Editor's Note: This article has been corrected to remove mention of a stock -- Adaptimmune -- whose short interest was significantly overstated. The Fool regrets the error.

Short sellers have been piling into healthcare stocks this year, especially among companies with comparatively small market caps. While the global economic headwinds such as the Greek and Puerto Rican financial meltdowns have potentially been major factors behind this short selling bonanza, the unprecedented and sustained rise of pharma stocks over the last three years is probably another key reason why investors are starting to bet against this group. Put simply, those going short are assuming this rally can't last forever, or perhaps even that much longer. 

The really eye-catching part is that short sellers have taken out absolutely massive positions in companies like MannKind Corp. (NASDAQ: MNKD) and Northwest Biotherapeutics (NASDAQ: NWBO).

With such mind-boggling high short interests, you have to wonder if shorts firmly believe these three companies are on the verge of collapsing, or worse yet, filing bankruptcy. Let's dig deeper. 

MannKind's inhaled insulin product is off to a slow launch
MannKind is a favorite name among short sellers because the company's inhaled insulin product, Afrezza, is struggling commercially, and it has a boatload of debt due to the numerous regulatory setbacks that occurred during Afrezza's development. Unfortunately, these issues don't appear to be going away anytime soon.

Afrezza

Source: MannKind

Afrezza's second-quarter sales greatly underwhelmed investors' expectations at $2.2 million, bringing its grand sales total to $3.3 million for the entire first half of the year. Although Afrezza's marketing partner Sanofi is reportedly now putting greater resources behind the drug's commercial launch, sales will essentially have to grow exponentially for it to live up to its blockbuster potential.

The bigger problem, though, is that Afrezza's slow commercial launch has forced the drugmaker to sell shares to retire a portion of its Senior notes and kick the can down the road, via a note exchange, on another chunk of this debt. Eventually, Afrezza's going to have to start carrying its weight or MannKind could be in deep trouble.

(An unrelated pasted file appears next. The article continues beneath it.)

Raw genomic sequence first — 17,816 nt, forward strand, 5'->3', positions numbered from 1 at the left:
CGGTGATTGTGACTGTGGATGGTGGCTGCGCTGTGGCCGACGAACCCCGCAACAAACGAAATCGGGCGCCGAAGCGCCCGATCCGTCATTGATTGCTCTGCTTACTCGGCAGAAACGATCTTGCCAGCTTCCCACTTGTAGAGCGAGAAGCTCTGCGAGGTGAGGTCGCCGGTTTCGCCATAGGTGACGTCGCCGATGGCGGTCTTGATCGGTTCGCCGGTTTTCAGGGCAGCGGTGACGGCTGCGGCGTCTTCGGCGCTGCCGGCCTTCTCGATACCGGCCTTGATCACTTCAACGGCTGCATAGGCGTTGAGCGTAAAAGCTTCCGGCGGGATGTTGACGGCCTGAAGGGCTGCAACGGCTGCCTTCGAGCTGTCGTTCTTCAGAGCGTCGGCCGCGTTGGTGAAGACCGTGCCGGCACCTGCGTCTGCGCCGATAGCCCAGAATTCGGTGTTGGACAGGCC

Northwest Biotherapeutics is in a precarious financial position
The clinical-stage biotech Northwest Biotherapeutics is making impressive strides with its experimental brain cancer vaccine DCVAX-L based on its dendritic cell immunotherapy platform. That being said, the company has a seriously worrisome cash problem. Per its second-quarter figures, for instance, Northwest is down to a mere $19.2 million in cash and cash equivalents, yet it's burning over $8 million a month. The drugmaker even racked up a net loss of a noteworthy $66.8 million in the second-quarter alone.

Northwest is therefore going to have to either find a partner willing to fork over a hefty upfront cash payment for its lead clinical candidate, or resort to more dilutive financing to keep its doors open. Unfortunately, big pharma hasn't expressed much interest in dendritic cell-based immunotherapies lately, leaving the company with few alternative financing options to meet its long-term obligations.  

Are either of these stocks a good contrarian buy?
Buying shares in the face of an avalanche of short selling may seem foolhardy, but sometimes it pays off via the so-called "short squeeze," where shorts get caught by an unexpected material event. In the case of these biotechs, you would have to imagine that such an event would be a buyout by a bigger pharma. Nonetheless, I don't see a compelling reason why either of these companies would be attractive to a buyer right now. MannKind and Northwest have problematic balance sheets. In short, it's probably not wise to bet against Wall Street on these two small-cap biotechs. 

George Budwell has no position in any stocks mentioned. The Motley Fool recommends Juno Therapeutics. Try any of our Foolish newsletter services free for 30 days. We Fools may not all hold the same opinions, but we all believe that considering a diverse range of insights makes us better investors. The Motley Fool has a disclosure policy.